I hope for Aspen Hills' sake that Montgomery County is smart enough to learn from DC's planning errors with regard to Walmart's entry
The Examiner ("Opponents call Montgomery County vote 'fast-tracking Walmart'" and "Montgomery's dilemma: Walmart or empty hulk?") and Gazette ("Proposed Wal-mart site designed for unique tenant: Proposed Aspen Hill Wal-mart site was designed for specific tenant" and "Aspen Hill residents take sides on planned Walmart: Civic Association will discuss issue next month") have stories on how the Montgomery County Planning Board got approval from the Montgomery County Council to proceed with consideration for a zoning change for a parcel of land in Aspen Hill without having to go through a full master planning review and update process.
1. This is somewhat controversial because the property is a vacant office building (see the 2010 Gazette story, "BAE Systems to leave Aspen Hill property by late June"), empty for almost three years, and concerned residents would prefer that the site be redeveloped instead of just sitting there.
The developer argues that there isn't demand for office, which is the zoning for the property. (And note that in Silver Spring, more properties are being redeveloped as residential, because of a drop in demand for office space. See "Silver Spring commercial plans shifting to residential" from the Gazette.)
2. It's also controversial because the developer proposes a Walmart, and Walmart for reasons that have been covered here in great detail, is controversial (they just launched a new image campaign, see "Will Consumers, Hourly Associates Buy 'The Real Walmart'?" from RetailWire), especially in communities with strong unions (typically grocery store employees are represented by unions, and Walmart workers are not), because it can lead to store closings by unionized firms.
3. Resident desperation is something that developers like, because it allows them to build something, not necessarily something good, because people's concerns for quality get beat down over time in the face of nothing happening (counter that to the piece the other day about the saga of the BP gas station vs. the 215 unit apartment building + a Giant Supermarket on H Street NE, which was ultimately a 13-year process).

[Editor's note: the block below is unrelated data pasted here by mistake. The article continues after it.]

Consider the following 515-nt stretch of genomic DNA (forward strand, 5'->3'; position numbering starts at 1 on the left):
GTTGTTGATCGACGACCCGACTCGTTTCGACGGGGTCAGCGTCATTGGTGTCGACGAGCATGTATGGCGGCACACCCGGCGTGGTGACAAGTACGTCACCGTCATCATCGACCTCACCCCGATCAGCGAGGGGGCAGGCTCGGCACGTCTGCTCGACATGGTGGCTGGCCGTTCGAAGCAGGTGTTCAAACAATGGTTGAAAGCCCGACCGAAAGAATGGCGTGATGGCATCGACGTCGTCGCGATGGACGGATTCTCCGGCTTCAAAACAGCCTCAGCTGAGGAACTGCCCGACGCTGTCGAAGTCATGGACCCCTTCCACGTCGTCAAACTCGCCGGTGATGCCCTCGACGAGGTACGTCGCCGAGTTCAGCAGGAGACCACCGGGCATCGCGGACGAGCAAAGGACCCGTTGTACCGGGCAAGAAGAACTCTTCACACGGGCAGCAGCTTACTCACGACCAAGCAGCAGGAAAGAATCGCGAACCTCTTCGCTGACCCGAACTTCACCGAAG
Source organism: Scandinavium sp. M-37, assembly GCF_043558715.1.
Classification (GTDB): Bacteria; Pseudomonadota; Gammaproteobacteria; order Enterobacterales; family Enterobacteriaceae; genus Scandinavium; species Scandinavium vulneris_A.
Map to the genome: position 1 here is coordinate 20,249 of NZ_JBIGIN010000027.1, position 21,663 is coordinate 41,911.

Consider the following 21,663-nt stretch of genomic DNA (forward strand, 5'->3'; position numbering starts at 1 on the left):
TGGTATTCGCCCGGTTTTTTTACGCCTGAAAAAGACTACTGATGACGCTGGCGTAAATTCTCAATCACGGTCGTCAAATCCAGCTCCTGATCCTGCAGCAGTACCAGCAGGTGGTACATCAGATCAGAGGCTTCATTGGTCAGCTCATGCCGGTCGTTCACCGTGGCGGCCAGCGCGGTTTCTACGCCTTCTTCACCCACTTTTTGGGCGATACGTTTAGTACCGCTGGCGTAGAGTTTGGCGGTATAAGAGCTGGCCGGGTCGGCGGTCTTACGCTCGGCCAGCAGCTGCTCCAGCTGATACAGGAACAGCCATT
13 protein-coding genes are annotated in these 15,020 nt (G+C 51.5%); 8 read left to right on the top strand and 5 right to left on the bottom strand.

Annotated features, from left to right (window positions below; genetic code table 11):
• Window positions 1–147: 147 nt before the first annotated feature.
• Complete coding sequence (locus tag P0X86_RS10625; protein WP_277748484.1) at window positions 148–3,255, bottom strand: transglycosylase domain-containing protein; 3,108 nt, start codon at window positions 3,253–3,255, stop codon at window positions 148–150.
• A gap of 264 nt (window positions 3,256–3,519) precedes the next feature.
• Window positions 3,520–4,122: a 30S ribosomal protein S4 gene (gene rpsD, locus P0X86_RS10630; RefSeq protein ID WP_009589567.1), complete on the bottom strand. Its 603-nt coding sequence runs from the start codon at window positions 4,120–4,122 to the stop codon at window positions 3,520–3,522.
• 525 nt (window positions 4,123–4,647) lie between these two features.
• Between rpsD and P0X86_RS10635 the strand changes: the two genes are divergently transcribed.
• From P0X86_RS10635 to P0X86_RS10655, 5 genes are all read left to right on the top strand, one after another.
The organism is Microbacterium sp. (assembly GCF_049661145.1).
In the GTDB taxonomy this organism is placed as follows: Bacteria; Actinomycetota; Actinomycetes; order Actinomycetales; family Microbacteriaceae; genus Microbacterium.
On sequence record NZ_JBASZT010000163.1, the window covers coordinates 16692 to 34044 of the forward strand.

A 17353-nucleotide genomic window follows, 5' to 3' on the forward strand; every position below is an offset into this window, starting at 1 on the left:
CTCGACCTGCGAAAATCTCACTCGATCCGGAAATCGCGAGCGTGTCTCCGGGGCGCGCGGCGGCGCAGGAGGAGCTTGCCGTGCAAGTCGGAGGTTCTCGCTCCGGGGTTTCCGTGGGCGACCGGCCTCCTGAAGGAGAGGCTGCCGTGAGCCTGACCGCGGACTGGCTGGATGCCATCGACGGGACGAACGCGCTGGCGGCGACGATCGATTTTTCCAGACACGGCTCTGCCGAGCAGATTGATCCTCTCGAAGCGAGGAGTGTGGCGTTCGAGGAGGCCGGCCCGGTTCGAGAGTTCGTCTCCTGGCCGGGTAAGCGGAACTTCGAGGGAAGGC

4. But because the use change for the site requires a change to zoning, this does give the county some leverage to push the developer to do something "better" rather than merely the minimum that's allowed.
My understanding is that the preference is for a mixed use project, even though the site is more than 2 miles from the Glenmont Metro Station. Then again, high capacity transit station access is not an absolute requirement for mixed use--it comes down to market demand and opportunity.
5. What are the lessons from DC? ("Lessons from Walmart's foray into Washington, DC")
- how to develop a property is a different decision from what type of use goes there
- the animus with regard to Walmart gets people all worked up and rash and therefore they deal with neither issue--how to develop versus the use--very well and Walmart and developers know this and use it to their advantage
- Walmart is now willing to consider mixed use properties, but ultimately they don't care how a site is developed so long as the location meets their preferences (so don't go to Walmart expecting them to advocate for your desires for mixed use)
- so ultimately whether or not a site with a Walmart is developed as a vertical mixed use project or a single site project is up to the developer
- with the suasion power of the local government planning and zoning process
Unlike many jurisdictions, DC doesn't have a "Big Box Review Ordinance." Fortunately, Montgomery County does have such an ordinance, which gives them more capacity for review.
However, it does not address what people call "community benefits" issues, wage and other elements, which some activists and unionists think that such stores should have to provide. (I don't necessarily, see "What community benefits are supposed to be versus what people think they are about.")
In both Montgomery County and DC there have been initiatives to create such requirements for big box stores, because of Walmart, although sadly there has been no initiative to create a "big box ordinance" or related planning and building regulations in DC.
6. In short, the focus needs to be on Lee Development Company, the owner of the Aspen Hill site, and no one else (definitely not Walmart) in order to get the best possible mixed use result.
7. In DC, sadly, reporting on a couple of the "good" Walmart store proposals within vertical mixed use projects has overshadowed the fact that half to two-thirds of the sites in DC will either be single site stores or horizontal mixed use. 2 out of 6 isn't very good. It's terrible (except in baseball).
The development of the 1st and New Jersey Avenue NW site that will have a Walmart demonstrates that high quality mixed use urbanism with a big box--even a Walmart--is possible. And it also shows that settling for sub-par urbanism at most of the sites will disserve DC for many decades.
Hopefully Montgomery County won't make the same mistake.
Proposed rendering for the Fort Totten Store (the company got their financing to go forward a couple weeks ago, see "Financing secured for Wal-Mart-anchored Fort Totten Square" from the Washington Business Journal)
Single use Walmart on a 4 acre site on Georgia Avenue NW
The 1st and New Jersey Avenue NW site under construction
Building under construction
More than most, JBG, the developer of this site, respects context and developed a project that took its design and architectural cues from the buildings around the site, which include the Government Printing Office--the first building was constructed in the 1860s--which is shown in the far right of this photo. The building to the immediate left of the GPO was constructed in the late 1980s, and also took its design cues from the GPO building.